Ecumenism is the attempt to strengthen unity between the diverse Christian Churches through dialogue about doctrine, prayer in common, cooperation in good works and other means that deepen mutual understanding and growth. In the case of the Catholic Church, these endeavours are also motivated by a desire that our Churches may unite in full communion, however remote that hope may seem to our eyes here and now.

A key to the possibility of any ecumenism lies in a few basic realizations. The first is that we are all genuinely Christians, baptized into the body of Christ. This entails that there is always more that unites us than what divides us. The important essentials of the faith: the Trinity, the Incarnation, and the role that baptism plays in drawing us into the participation of the divine life are all unifying features of Christian life. In this respect, we should be grateful for the profound unity that already does exist among the majority of Christian communities (Unitatis Redintegratio, no. 3).
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Posted: August 29, 2017 • Permanent link:
Categories: OpinionIn this article: Catholic, ecumenism
Transmis : 29 aoüt 2017 • Lien permanente :
Catégorie : OpinionDans cet article : Catholic, ecumenism

Justin Welby: Luther’s historic act did so much to shape the world we live in

A service to mark the 500th anniversary of the Reformation was held at Westminster Abbey, London on 31 October 2017. The Archbishop of Canterbury Justin Welby addressed the congregation at the worship led by the Dean of Westminster Rev. Dr John Hall and attended by LWF General Secretary Rev. Dr Martin Junge and PCPCU Secretary Bishop Dr Brian Farrell. Photo: Andrew Dunsmore/Westminster Abbey

You might have heard the story about the German friar who nailed 95 provocative statements to a church door a long time ago, triggering something we now call the Reformation.

If you’re looking for a modern interpretation, 500 years ago next Tuesday, Martin Luther posted a particularly incendiary series of tweets. He wanted to provoke debate about corruption in the Roman Catholic Church. He certainly achieved that.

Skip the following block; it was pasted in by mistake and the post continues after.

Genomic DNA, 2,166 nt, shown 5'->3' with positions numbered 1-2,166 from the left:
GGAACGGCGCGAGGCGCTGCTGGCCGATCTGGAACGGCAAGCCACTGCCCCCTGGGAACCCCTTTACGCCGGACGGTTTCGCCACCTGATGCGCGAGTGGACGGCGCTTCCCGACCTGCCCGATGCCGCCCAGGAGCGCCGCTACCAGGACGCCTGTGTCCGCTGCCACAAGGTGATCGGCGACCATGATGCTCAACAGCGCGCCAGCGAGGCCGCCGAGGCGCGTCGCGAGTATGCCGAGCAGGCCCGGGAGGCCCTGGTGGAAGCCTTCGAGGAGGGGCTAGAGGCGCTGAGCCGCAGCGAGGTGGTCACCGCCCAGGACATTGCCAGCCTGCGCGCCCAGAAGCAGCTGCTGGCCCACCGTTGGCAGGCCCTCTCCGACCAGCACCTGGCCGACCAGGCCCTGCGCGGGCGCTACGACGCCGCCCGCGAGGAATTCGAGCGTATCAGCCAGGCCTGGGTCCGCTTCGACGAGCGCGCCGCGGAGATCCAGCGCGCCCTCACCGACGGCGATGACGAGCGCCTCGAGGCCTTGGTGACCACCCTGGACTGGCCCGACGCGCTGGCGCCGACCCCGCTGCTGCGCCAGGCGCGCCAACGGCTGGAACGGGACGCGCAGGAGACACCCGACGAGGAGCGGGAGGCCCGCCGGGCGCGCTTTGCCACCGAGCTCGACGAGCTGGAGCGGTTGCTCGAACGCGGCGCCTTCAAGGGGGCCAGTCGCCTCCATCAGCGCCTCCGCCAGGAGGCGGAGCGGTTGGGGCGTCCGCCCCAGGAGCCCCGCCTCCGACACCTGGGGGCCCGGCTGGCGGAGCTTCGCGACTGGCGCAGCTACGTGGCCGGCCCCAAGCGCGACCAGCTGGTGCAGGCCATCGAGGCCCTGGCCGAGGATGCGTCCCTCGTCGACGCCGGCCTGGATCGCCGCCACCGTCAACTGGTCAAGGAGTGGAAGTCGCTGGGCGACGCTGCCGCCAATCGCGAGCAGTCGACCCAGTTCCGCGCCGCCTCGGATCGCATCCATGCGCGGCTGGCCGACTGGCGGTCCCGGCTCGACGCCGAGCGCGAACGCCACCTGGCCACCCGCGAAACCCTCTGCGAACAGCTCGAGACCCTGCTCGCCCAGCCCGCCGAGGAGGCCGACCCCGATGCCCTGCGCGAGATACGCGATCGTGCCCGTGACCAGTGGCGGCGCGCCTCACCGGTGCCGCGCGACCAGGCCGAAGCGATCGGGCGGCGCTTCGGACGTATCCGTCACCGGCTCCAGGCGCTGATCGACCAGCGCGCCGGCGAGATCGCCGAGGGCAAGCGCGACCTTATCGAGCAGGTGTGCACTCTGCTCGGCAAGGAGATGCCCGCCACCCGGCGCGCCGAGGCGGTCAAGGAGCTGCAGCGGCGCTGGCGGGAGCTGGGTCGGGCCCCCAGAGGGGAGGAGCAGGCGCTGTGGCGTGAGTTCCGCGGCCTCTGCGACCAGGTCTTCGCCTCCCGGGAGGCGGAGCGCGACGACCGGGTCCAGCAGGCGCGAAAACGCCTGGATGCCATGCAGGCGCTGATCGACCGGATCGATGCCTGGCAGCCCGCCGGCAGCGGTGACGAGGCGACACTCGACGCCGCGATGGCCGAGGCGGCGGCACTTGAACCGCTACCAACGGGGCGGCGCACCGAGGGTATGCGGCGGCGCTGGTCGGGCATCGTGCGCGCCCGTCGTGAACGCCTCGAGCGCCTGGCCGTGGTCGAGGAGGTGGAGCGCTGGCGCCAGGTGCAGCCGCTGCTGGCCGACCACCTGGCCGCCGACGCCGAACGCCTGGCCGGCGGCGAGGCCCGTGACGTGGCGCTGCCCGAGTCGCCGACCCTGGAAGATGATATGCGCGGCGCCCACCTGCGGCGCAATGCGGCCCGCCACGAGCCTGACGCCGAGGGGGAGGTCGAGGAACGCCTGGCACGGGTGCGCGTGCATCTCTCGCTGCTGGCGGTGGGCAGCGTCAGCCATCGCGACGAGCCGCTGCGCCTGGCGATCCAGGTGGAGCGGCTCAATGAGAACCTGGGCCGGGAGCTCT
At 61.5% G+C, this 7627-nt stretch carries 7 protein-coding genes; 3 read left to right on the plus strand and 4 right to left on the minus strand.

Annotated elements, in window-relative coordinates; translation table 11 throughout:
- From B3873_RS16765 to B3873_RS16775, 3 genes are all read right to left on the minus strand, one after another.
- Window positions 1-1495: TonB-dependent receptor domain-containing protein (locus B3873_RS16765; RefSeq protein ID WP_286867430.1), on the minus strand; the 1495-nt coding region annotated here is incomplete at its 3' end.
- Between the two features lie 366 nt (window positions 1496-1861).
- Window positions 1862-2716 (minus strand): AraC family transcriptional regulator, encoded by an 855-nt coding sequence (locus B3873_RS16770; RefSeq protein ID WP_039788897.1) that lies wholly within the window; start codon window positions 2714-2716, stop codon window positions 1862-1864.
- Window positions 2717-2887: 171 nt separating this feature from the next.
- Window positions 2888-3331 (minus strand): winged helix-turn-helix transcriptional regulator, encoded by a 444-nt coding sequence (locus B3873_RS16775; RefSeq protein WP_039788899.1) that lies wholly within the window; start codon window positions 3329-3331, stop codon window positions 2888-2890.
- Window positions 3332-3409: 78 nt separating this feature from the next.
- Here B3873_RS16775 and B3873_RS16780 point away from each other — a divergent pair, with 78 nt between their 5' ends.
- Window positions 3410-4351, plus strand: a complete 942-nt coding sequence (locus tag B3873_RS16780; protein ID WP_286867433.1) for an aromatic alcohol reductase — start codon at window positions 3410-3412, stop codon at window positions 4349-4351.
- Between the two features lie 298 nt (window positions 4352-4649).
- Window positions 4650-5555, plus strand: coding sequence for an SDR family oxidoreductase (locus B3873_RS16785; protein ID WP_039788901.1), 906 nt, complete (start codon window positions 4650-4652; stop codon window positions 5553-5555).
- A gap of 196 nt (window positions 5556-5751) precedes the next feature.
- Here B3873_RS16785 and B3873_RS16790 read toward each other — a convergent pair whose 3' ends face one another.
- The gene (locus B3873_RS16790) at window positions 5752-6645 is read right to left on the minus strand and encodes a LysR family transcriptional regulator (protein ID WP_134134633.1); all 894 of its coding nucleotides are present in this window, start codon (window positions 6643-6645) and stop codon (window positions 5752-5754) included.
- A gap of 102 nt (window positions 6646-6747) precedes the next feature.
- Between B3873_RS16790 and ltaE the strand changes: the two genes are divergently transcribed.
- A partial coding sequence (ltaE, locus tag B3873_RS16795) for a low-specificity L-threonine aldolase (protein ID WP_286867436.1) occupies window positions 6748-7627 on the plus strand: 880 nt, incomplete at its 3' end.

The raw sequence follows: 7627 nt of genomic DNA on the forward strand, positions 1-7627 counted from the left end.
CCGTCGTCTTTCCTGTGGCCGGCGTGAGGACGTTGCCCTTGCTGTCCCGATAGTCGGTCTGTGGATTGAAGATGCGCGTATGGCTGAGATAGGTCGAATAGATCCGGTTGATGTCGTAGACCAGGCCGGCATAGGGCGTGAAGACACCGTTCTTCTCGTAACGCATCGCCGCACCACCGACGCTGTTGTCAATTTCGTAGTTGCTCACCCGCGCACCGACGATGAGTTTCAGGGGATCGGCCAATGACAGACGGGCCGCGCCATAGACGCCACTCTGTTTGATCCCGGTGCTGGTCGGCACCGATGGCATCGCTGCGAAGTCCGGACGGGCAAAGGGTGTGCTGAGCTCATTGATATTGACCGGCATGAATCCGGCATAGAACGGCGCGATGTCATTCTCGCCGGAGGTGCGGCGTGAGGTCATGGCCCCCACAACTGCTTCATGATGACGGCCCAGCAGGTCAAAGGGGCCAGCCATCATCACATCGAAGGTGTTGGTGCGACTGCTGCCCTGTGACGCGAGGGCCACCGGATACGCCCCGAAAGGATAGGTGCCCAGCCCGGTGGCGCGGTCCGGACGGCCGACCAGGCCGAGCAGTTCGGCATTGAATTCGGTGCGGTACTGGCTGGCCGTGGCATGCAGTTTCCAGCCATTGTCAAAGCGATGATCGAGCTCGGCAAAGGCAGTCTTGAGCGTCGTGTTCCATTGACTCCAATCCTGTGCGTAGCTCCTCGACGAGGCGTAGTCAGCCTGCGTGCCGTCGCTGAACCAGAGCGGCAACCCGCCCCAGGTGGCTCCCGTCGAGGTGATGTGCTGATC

Sadly, Luther couldn’t take advantage of Twitter — and it’s generally accepted that he didn’t actually hammer his arguments to a church door. Instead he used the then cutting-edge technology of printing. But the impact was no less dramatic. What Luther wrote went around Europe incredibly quickly; it was the viral content of its day.

Within two decades Europe was split between Protestants and Catholics in a process called the Reformation. The conflict that generated (which began in England in the early 1530s) continued for hundreds of years. The first century or so was especially bloody and violent.
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Posted: October 27, 2017 • Permanent link:
Categories: OpinionIn this article: Archbishop of Canterbury, Justin Welby, Martin Luther, Reformation
Transmis : 27 octobre 2017 • Lien permanente :
Catégorie : OpinionDans cet article : Archbishop of Canterbury, Justin Welby, Martin Luther, Reformation

Cardinal Koch: Relations between the Catholic Church and the WCC

An address by Cardinal Kurt Koch, President of the Pontifical Council for Promoting Christian Unity, regarding relations between the Catholic Church and the World Council of Churches (WCC). At a press conference held Friday 2nd March in the Vatican, the WCC General Secretary, Rev. Olav Fykse Tveit and Cardinal Kurt Koch announced that Pope Francis will be travelling to Geneva on June 21st to mark the 70th anniversary of the World Council of Churches.

The visit of His Holiness Pope Francis to the Ecumenical Centre in Geneva during the year of the 70th Anniversary of the foundation of the World Council of Churches (WCC), will be a sign of recognition of a unique contribution of the WCC to the modern ecumenical movement. It will be an expression of the personal commitment of the Holy Father to the goal of Christian unity as expressed in many occasions. In visiting the Ecumenical Centre in Geneva, Pope Francis will follow the steps of his two predecessors Paul VI, who visited the WCC in 1969 (10 June), and John Paul II who did the same in 1984 (l2 June). The visit will be an occasion to give thanks to God for a longstanding and rich collaboration which the Catholic Church maintains with the WCC for more than half a century. Indeed, our relations began during the preparation of the Second Vatican Council. Vatican II committed the Catholic Church to the modern ecumenical movement and opened a new page in the history of our relations with the World Council of Churches generating a spirit of rapprochement and mutual understanding. Although the Catholic Church is not a member of the WCC, various dicasteries of the Roman Curia and different Catholic organizations or religious communities collaborate closely with its different programmatic areas. There is a sustained collaboration in the field of justice and peace, human rights, works of charity and humanitarian aid, especially regarding migrants and refugees, protection of creation, the youth, interreligious dialogue, mission and evangelism. The most developed is the collaboration between the WCC and the Pontifical Council for Promoting Christian Unity (PCPCU), which also takes place through various channels.
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Posted: March 2, 2018 • Permanent link:
Categories: News, OpinionIn this article: Kurt Koch, pope, Pope Francis, WCC
Transmis : 2 mars 2018 • Lien permanente :
Catégorie : News, OpinionDans cet article : Kurt Koch, pope, Pope Francis, WCC